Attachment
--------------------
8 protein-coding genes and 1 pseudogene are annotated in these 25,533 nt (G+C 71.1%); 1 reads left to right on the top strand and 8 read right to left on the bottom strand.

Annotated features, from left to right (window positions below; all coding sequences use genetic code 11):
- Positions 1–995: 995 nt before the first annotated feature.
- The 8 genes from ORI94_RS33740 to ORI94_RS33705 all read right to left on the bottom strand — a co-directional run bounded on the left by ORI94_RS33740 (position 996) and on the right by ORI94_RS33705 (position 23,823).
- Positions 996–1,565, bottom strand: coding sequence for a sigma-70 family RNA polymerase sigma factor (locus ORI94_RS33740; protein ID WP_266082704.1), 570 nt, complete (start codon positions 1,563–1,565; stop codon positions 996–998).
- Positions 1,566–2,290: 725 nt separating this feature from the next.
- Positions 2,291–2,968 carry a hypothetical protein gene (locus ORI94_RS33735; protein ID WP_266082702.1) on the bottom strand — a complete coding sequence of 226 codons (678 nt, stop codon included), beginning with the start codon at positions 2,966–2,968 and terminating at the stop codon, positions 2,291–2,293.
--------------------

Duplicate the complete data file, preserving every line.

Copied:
8 protein-coding genes and 1 pseudogene are annotated in these 25,533 nt (G+C 71.1%); 1 reads left to right on the top strand and 8 read right to left on the bottom strand.

Annotated features, from left to right (window positions below; all coding sequences use genetic code 11):
- Positions 1–995: 995 nt before the first annotated feature.
- The 8 genes from ORI94_RS33740 to ORI94_RS33705 all read right to left on the bottom strand — a co-directional run bounded on the left by ORI94_RS33740 (position 996) and on the right by ORI94_RS33705 (position 23,823).
- Positions 996–1,565, bottom strand: coding sequence for a sigma-70 family RNA polymerase sigma factor (locus ORI94_RS33740; protein ID WP_266082704.1), 570 nt, complete (start codon positions 1,563–1,565; stop codon positions 996–998).
- Positions 1,566–2,290: 725 nt separating this feature from the next.
- Positions 2,291–2,968 carry a hypothetical protein gene (locus ORI94_RS33735; protein ID WP_266082702.1) on the bottom strand — a complete coding sequence of 226 codons (678 nt, stop codon included), beginning with the start codon at positions 2,966–2,968 and terminating at the stop codon, positions 2,291–2,293.